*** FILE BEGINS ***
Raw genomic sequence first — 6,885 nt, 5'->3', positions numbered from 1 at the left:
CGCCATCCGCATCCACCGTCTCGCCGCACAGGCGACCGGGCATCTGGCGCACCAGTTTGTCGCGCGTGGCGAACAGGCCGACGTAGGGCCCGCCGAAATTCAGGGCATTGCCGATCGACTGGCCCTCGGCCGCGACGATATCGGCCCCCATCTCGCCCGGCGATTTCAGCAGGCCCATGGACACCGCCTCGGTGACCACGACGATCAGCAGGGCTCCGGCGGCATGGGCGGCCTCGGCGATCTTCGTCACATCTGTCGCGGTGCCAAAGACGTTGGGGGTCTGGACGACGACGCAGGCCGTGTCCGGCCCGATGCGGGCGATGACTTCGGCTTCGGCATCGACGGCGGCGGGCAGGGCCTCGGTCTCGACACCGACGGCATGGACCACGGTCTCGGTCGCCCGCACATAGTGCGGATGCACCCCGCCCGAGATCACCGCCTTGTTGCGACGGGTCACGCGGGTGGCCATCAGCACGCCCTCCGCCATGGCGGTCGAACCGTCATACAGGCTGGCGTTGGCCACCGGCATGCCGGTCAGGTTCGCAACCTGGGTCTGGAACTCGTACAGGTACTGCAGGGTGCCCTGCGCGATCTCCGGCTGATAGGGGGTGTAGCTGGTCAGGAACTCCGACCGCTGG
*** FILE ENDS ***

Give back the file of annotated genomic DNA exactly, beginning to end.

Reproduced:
Raw genomic sequence first — 6,885 nt, 5'->3', positions numbered from 1 at the left:
CGCCATCCGCATCCACCGTCTCGCCGCACAGGCGACCGGGCATCTGGCGCACCAGTTTGTCGCGCGTGGCGAACAGGCCGACGTAGGGCCCGCCGAAATTCAGGGCATTGCCGATCGACTGGCCCTCGGCCGCGACGATATCGGCCCCCATCTCGCCCGGCGATTTCAGCAGGCCCATGGACACCGCCTCGGTGACCACGACGATCAGCAGGGCTCCGGCGGCATGGGCGGCCTCGGCGATCTTCGTCACATCTGTCGCGGTGCCAAAGACGTTGGGGGTCTGGACGACGACGCAGGCCGTGTCCGGCCCGATGCGGGCGATGACTTCGGCTTCGGCATCGACGGCGGCGGGCAGGGCCTCGGTCTCGACACCGACGGCATGGACCACGGTCTCGGTCGCCCGCACATAGTGCGGATGCACCCCGCCCGAGATCACCGCCTTGTTGCGACGGGTCACGCGGGTGGCCATCAGCACGCCCTCCGCCATGGCGGTCGAACCGTCATACAGGCTGGCGTTGGCCACCGGCATGCCGGTCAGGTTCGCAACCTGGGTCTGGAACTCGTACAGGTACTGCAGGGTGCCCTGCGCGATCTCCGGCTGATAGGGGGTGTAGCTGGTCAGGAACTCCGACCGCTGG